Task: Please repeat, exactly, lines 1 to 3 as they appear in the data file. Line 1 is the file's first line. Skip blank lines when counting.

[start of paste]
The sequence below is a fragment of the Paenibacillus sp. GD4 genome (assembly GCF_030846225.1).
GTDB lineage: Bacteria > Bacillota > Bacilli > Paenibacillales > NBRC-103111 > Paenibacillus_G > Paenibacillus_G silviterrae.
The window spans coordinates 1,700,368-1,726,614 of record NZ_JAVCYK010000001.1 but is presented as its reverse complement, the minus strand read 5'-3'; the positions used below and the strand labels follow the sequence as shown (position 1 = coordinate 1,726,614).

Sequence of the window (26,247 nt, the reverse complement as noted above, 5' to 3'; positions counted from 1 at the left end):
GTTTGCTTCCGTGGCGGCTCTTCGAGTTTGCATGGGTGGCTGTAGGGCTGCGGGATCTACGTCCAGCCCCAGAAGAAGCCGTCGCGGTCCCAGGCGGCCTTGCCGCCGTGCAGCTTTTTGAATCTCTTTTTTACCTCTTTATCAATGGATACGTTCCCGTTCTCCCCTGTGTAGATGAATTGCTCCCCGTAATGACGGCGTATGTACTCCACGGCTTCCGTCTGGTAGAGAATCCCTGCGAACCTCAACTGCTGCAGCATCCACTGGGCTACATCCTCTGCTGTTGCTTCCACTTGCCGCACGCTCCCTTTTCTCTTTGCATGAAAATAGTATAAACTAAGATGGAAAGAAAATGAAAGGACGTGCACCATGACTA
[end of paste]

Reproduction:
The sequence below is a fragment of the Paenibacillus sp. GD4 genome (assembly GCF_030846225.1).
GTDB lineage: Bacteria > Bacillota > Bacilli > Paenibacillales > NBRC-103111 > Paenibacillus_G > Paenibacillus_G silviterrae.
The window spans coordinates 1,700,368-1,726,614 of record NZ_JAVCYK010000001.1 but is presented as its reverse complement, the minus strand read 5'-3'; the positions used below and the strand labels follow the sequence as shown (position 1 = coordinate 1,726,614).